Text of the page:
Through the kitchen. Did you get that part? Through the hotel kitchen. Past a number of chest deep freeze cabinets. Out of the corner of my eye I saw one of the lids lifting, a hand reaching in and a packet being shoved under an old jersey. The jersey was probably part of the uniform of the new Official Inebriated World Dartsh Championsh of The World.
When we got to the safety of our large and lavish room in the plush Doories residence a few blocks away we were highly relieved and thankful to have survived. So we reached into the huge old off-white Westinghouse we had inherited with ‘Fridge Over Troubled Waters’ written on the door in black coki pen and calmed our nerves. Poor old Willie the housemaster came round to ask us to Please turn down the sound, manne, my wife is trying to sleep.
Then an interesting aroma started to fill the room: BACON. Being fried on the two-plate hot plate. By My Best Man.
THAT’s what had been lifted from the chest deep freeze of the New Doornfontein Hotel. Illicitly. And THAT’s who had dunnit. Did I mention he has a small trace of Jewish blood running through his veins, making this not only a crime, but also a sin?
As we revved up on another evening after a night’s carousing, we rollicked as poor old Willie the housemaster asked us Please to behave manne, my wife is trying to sleep. Another bright idea took hold: Converting the hostel angle-iron bed into a fold-away stretcher. You can’t bend angle-iron, but he had done a year’s engineering before he started optometry, so through persistence and focused dedication, he did. His skilful panel-beating expertise is depicted in the big pic *.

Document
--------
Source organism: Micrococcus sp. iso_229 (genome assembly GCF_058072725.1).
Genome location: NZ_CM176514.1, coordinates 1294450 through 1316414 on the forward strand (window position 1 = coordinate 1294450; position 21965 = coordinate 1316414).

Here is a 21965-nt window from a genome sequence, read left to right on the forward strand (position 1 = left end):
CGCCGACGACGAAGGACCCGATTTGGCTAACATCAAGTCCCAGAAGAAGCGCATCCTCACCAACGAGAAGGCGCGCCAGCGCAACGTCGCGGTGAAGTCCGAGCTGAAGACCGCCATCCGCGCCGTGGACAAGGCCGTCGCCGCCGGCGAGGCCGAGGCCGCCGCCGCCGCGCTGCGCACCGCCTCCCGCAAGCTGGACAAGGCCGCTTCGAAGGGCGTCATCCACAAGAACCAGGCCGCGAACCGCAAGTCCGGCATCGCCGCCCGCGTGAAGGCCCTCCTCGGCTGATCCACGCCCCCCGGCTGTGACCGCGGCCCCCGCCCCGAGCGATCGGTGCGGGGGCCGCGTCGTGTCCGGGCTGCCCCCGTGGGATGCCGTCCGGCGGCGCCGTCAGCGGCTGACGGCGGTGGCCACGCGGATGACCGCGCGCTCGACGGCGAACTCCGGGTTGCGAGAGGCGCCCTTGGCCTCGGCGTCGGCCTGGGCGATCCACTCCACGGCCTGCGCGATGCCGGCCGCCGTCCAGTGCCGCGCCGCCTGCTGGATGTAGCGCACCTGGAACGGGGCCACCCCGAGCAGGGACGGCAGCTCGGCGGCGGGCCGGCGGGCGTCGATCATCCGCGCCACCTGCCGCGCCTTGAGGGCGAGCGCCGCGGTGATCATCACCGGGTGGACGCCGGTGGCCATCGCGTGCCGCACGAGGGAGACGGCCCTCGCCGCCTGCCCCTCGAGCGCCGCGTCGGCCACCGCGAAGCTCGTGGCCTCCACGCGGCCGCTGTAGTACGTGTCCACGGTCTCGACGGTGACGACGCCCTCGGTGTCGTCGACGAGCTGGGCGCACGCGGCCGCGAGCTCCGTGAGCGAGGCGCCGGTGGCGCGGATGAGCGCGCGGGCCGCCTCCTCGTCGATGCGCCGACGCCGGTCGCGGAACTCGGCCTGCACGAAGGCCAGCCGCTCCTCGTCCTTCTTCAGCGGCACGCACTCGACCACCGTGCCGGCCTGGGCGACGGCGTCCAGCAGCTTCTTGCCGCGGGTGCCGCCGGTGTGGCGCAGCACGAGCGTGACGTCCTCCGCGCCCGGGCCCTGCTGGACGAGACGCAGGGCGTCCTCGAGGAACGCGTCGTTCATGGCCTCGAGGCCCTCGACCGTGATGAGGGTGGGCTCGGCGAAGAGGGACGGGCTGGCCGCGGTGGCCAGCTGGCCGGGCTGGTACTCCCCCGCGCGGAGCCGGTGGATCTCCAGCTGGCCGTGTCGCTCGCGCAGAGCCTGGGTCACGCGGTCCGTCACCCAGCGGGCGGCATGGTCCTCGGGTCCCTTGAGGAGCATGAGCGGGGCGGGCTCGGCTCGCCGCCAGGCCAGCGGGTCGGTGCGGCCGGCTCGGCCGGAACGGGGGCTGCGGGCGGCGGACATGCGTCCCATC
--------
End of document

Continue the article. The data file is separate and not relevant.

The sheer force of this exercise bumped the bed against an heirloom 5-gallon glass flagon with two ears. SMASH and tinkle. It must have been tempered glass, as there were millions of tiny pieces!
Barks sometimes inexplicably went to bed early. Something about a good night’s sleep. One night we got home handsome and clever and Barks had locked his door. Which was his right, except the Fridge Over Troubled Waters was in his room, and the beer was in that fridge. When we failed to rouse him Chris Slabber said “Hold My Beer and Stand back!” and next minute BA-BLAM! he shot off the doorlock! It seems people from Die Perel with CJ numberplates carry small arms with them in case of moeilikheid. I didn’t know that. Access to refreshment obtained. Like the bloody Wild West!